Just when you thought Toronto Mayor Rob Ford couldn't sink any lower, he implied that a Toronto Star reporter was a pedophile
. The reporter he targeted is a particular thorn in the mayor's side, having gone to the mayor's house to investigate an adjacent property that he's pulled strings to buy.
Tom the Dancing Bug, IN WHICH Rita Smythe of Chagrin Falls, USA, finds herself in the trenches of the War on Christmas.
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Next Level is a neat new show where extreme makers help young kids build their favorite nutty inventions! Directed by Daren Rabinovitch, Sean Hellfritsch, and Isaiah Saxon, Next Level is part of the new DIY youth organization to inspire, support, and connect creative and ingenious kids. (Thanks, Tim O'Reilly!)
Tor.com has an excerpt from Work Done For Hire, a new thriller from Joe Haldeman, forthcoming in January. Haldeman is the author of numerous science fiction classics, including The Forever War, and is a titan in the field. Any year with a new Haldeman in it is a good year.
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Russian photographer takes absolutely stunning photos of snowflakes on his balcony using an old point-and-shoot camera with a vintage USSR Helios lens mounted in reverse for extreme macro functionality. He describes his hacked rig and technique here: "Snowflakes, night city and other things"
More photos at Kljatov's Flickr stream: ChaoticMind75 (Thanks, Bob Pescovitz!)
"Spray gun is coated with gilt and trimmed with bee and flowers, can be used on household pests when company is around." Go here for more wonderful gifts from 1953 that LIFE magazine deemed were "far better to give than to receive."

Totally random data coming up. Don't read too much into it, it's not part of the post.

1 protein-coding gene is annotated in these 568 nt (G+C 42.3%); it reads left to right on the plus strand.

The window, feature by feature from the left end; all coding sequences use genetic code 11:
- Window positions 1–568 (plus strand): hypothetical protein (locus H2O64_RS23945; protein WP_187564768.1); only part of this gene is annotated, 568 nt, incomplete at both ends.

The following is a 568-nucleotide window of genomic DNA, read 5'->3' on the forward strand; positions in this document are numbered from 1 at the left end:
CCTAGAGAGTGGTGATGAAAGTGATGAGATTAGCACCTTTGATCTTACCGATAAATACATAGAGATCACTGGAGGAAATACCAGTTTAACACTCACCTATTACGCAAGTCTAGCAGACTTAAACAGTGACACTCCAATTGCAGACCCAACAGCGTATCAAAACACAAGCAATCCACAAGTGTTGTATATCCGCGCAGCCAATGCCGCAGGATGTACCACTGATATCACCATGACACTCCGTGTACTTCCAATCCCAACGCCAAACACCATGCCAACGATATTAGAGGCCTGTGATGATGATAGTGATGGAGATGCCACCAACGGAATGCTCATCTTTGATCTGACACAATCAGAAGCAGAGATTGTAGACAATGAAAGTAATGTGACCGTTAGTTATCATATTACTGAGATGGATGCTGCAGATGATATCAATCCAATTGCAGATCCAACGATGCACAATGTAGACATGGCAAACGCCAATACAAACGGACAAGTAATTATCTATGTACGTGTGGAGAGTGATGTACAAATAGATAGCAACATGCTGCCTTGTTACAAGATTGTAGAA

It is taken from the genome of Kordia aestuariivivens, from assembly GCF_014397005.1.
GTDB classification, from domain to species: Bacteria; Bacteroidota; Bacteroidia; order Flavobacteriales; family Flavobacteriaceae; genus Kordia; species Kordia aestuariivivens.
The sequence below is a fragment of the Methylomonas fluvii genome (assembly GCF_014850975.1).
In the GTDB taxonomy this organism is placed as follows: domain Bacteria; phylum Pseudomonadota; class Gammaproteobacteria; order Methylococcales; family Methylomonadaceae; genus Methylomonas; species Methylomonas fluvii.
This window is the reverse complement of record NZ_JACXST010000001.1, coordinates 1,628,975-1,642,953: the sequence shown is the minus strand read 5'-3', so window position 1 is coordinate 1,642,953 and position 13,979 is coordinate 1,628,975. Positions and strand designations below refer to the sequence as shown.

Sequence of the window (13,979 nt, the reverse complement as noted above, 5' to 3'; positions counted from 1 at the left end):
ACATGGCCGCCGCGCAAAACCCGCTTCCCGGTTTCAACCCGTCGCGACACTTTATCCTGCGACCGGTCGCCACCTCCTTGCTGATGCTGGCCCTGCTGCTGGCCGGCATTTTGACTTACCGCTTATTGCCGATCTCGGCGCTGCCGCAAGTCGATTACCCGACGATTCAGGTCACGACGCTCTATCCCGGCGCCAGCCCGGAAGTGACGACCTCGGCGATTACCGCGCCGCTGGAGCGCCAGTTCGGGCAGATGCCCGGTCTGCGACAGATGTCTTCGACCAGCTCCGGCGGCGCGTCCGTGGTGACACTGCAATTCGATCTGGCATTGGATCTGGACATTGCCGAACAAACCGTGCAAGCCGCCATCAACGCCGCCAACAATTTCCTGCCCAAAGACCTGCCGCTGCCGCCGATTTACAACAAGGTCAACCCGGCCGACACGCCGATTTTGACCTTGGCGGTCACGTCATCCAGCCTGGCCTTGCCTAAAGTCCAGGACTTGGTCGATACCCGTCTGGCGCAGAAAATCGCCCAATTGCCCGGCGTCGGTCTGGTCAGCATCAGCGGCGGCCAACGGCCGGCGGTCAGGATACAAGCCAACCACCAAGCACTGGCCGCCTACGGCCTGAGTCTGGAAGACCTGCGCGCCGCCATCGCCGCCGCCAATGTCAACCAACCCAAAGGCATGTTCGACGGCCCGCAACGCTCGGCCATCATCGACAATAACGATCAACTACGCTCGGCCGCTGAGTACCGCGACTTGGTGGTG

Lisa Rein writes, "The Internet Archive is hosting its first ever 'Ethics in Tech' event
this Wednesday, December 11th at 6:30pm. (Show starts promptly at 7:00
pm.) Political Comedian Will Durst will be on a panel with the EFF's Legal
Director, Cindy Cohn Frontier Foundation and the Internet Archive's own
Digital Librarian, Brewster Kahle. Inder Comar, from WitnessIraq.com, and
Janet Weil, from CodePink.org, will also be speaking."
Learn about how to protect your Fourth Amendment rights and other
constitutional rights and freedoms while attempting to see the lighter
side of these very serious issues. Tickets are still available here (Proceeds will be donated to the following
organizations, based on a selection process from ticketholders: Veterans
For Peace, Electronic Frontier Foundation, Internet Archive,
WitnessIraq.com, EthicsInTech, SF99Percent.org, and CodePink.)
NSA Comedy Tour with Will Durst! A Night of Comedy, Ethics & Tech!
Pope Francis is Time Magazine's Person of the Year
. The magazine's staff also considered Edward Snowden, Barack Obama and several other candidates; the official public poll's choice, Egyptian general Abdul Fattah al-Sisi
, reflects the international appeal of the annual pick. — Rob
Lawmakers in the small South American nation voted Tuesday to legalize and regulate weed
. — Rob